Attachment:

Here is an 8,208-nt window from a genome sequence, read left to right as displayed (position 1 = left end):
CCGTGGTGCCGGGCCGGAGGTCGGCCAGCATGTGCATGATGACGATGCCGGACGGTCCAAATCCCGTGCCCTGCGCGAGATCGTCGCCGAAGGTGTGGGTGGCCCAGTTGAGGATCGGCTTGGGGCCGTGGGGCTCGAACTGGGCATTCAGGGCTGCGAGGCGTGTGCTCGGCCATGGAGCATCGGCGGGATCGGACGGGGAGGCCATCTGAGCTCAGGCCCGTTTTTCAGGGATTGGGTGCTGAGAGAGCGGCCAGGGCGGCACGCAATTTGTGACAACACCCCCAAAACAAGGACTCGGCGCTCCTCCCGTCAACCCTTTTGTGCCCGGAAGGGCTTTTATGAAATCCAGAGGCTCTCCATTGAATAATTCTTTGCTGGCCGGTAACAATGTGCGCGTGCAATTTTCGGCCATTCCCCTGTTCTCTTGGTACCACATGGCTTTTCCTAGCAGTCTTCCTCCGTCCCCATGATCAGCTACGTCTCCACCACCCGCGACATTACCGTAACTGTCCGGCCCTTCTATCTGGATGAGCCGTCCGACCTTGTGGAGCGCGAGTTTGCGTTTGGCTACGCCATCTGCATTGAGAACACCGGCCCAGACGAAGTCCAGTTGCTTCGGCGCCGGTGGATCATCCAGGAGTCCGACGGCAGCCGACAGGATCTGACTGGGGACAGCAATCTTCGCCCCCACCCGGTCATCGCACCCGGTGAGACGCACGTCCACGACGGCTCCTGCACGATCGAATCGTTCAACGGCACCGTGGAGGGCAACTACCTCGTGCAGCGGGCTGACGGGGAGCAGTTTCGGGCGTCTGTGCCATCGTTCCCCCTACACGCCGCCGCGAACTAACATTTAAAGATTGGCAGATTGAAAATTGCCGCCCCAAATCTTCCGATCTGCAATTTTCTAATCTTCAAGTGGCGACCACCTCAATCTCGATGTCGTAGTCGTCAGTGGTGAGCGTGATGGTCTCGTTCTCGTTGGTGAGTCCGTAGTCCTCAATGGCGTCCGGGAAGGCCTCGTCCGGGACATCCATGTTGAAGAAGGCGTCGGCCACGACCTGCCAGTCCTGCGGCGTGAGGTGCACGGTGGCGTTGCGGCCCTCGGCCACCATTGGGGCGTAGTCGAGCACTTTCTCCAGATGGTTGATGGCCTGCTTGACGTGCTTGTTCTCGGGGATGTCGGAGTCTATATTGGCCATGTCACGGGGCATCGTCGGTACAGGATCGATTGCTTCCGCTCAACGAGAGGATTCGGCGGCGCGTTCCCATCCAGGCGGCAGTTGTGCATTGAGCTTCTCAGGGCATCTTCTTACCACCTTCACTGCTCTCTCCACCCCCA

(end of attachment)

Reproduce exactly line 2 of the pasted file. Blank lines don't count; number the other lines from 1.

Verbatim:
CCGTGGTGCCGGGCCGGAGGTCGGCCAGCATGTGCATGATGACGATGCCGGACGGTCCAAATCCCGTGCCCTGCGCGAGATCGTCGCCGAAGGTGTGGGTGGCCCAGTTGAGGATCGGCTTGGGGCCGTGGGGCTCGAACTGGGCATTCAGGGCTGCGAGGCGTGTGCTCGGCCATGGAGCATCGGCGGGATCGGACGGGGAGGCCATCTGAGCTCAGGCCCGTTTTTCAGGGATTGGGTGCTGAGAGAGCGGCCAGGGCGGCACGCAATTTGTGACAACACCCCCAAAACAAGGACTCGGCGCTCCTCCCGTCAACCCTTTTGTGCCCGGAAGGGCTTTTATGAAATCCAGAGGCTCTCCATTGAATAATTCTTTGCTGGCCGGTAACAATGTGCGCGTGCAATTTTCGGCCATTCCCCTGTTCTCTTGGTACCACATGGCTTTTCCTAGCAGTCTTCCTCCGTCCCCATGATCAGCTACGTCTCCACCACCCGCGACATTACCGTAACTGTCCGGCCCTTCTATCTGGATGAGCCGTCCGACCTTGTGGAGCGCGAGTTTGCGTTTGGCTACGCCATCTGCATTGAGAACACCGGCCCAGACGAAGTCCAGTTGCTTCGGCGCCGGTGGATCATCCAGGAGTCCGACGGCAGCCGACAGGATCTGACTGGGGACAGCAATCTTCGCCCCCACCCGGTCATCGCACCCGGTGAGACGCACGTCCACGACGGCTCCTGCACGATCGAATCGTTCAACGGCACCGTGGAGGGCAACTACCTCGTGCAGCGGGCTGACGGGGAGCAGTTTCGGGCGTCTGTGCCATCGTTCCCCCTACACGCCGCCGCGAACTAACATTTAAAGATTGGCAGATTGAAAATTGCCGCCCCAAATCTTCCGATCTGCAATTTTCTAATCTTCAAGTGGCGACCACCTCAATCTCGATGTCGTAGTCGTCAGTGGTGAGCGTGATGGTCTCGTTCTCGTTGGTGAGTCCGTAGTCCTCAATGGCGTCCGGGAAGGCCTCGTCCGGGACATCCATGTTGAAGAAGGCGTCGGCCACGACCTGCCAGTCCTGCGGCGTGAGGTGCACGGTGGCGTTGCGGCCCTCGGCCACCATTGGGGCGTAGTCGAGCACTTTCTCCAGATGGTTGATGGCCTGCTTGACGTGCTTGTTCTCGGGGATGTCGGAGTCTATATTGGCCATGTCACGGGGCATCGTCGGTACAGGATCGATTGCTTCCGCTCAACGAGAGGATTCGGCGGCGCGTTCCCATCCAGGCGGCAGTTGTGCATTGAGCTTCTCAGGGCATCTTCTTACCACCTTCACTGCTCTCTCCACCCCCA